Rumsfeld was in Europe yesterday, and Shinseki did not mention the defense secretary during his speech. Shinseki instead praised former Army Secretary Thomas White, whom Rumsfeld fired in April, and said that suggestions that the Army does not understand the importance of civilian control of the military are not helpful. "So to muddy the waters when important issues are at stake, issues of life and death, is a disservice to all of those in and out of uniform who serve and lead so well," he said.

Born of Japanese ancestry on Kaua'i during World War II, Shinseki went to Kaua'i High School and was nominated to West Point by Sen. Dan Inouye, D-Hawai'i. Shinseki had two combat tours in the 9th and 25th Infantry Divisions in Vietnam and lost part of his right foot from battle injuries.

Shinseki was 27 when he was hospitalized at Tripler Army Medical Center for a second time for battle wounds suffered in Vietnam. Part of his right foot was amputated.

Advertiser library photo • July 4, 1970

He has a Master of Arts degree in English literature from Duke University, and taught in the English department at the U.S. Military Academy. He also served as the commander of Army forces in Europe and of NATO peacekeepers in Bosnia-Herzegovina.

Yesterday, before military brass, political dignitaries and about 70 members of his family, he took special care to thank his wife, who he said moved 31 times during his career, with a bouquet of yellow roses and a hug and kiss.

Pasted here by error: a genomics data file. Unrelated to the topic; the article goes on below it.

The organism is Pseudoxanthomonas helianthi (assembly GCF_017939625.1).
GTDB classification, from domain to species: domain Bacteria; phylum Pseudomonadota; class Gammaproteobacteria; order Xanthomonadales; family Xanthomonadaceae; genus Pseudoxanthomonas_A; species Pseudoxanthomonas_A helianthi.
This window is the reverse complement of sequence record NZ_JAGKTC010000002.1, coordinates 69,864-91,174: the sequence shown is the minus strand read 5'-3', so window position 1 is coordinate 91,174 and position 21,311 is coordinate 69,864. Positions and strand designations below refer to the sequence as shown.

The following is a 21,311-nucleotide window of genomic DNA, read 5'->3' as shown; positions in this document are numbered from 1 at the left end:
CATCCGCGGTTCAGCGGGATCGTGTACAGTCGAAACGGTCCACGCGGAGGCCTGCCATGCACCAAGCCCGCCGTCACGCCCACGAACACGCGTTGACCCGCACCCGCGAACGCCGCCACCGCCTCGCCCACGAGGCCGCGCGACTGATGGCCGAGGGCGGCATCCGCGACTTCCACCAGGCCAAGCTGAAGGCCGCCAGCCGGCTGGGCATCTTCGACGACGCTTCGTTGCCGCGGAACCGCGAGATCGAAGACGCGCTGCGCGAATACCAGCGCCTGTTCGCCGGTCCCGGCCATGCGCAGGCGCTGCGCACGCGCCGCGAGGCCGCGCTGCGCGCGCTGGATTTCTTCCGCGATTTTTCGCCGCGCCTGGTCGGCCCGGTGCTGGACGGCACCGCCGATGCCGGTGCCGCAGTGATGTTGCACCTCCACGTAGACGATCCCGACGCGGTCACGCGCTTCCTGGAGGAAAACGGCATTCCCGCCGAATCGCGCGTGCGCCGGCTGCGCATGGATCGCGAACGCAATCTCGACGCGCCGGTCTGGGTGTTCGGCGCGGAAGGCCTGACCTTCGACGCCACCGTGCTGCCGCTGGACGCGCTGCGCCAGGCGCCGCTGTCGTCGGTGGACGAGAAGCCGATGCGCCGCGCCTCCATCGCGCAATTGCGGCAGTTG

"You taught me the meaning of selflessness, of elegance, of courage and of a bright spirit undiminished by time or adversity," he said. "You have seen me at my worst and stuck with me — and you've seen me at my best and chuckled in disbelief."

Inouye, who, along with Sen. Daniel Akaka, D-Hawai'i, and Rep. Neil Abercrombie, D-Hawai'i, attended the ceremony, said he thought Shinseki would make a great soldier when he nominated him to West Point.

"I think he will go down in history as one of the best," Inouye said. "I think he's led us in the right direction."

Akaka said he was impressed by how Shinseki chose to use his speech to recognize others. "That's the aloha spirit," he said.

Abercrombie likened Shinseki's leadership to esteemed generals of the past such as Dwight Eisenhower, Douglas MacArthur and George Marshall. "All Hawai'i is proud that one of our Island sons has acquitted himself so well," the congressman said.

• • •

From Kaua'i boy to the Army's top command

• Class of 1960

Graduates from Kaua'i High School after growing up in Lihu'e.

• Begins career

Graduates from West Point in 1965. Earns Master of Arts in English literature from Duke University.

• Vietnam service

Earns two Purple Hearts and four Bronze Stars in two tours of service in Vietnam.

• Rises in rank

Promoted to general in 1997; named commander of U.S. Army in Europe.

• Chief of staff

Becomes Army's 34th Chief of Staff in 1999 and first Asian American to hold post.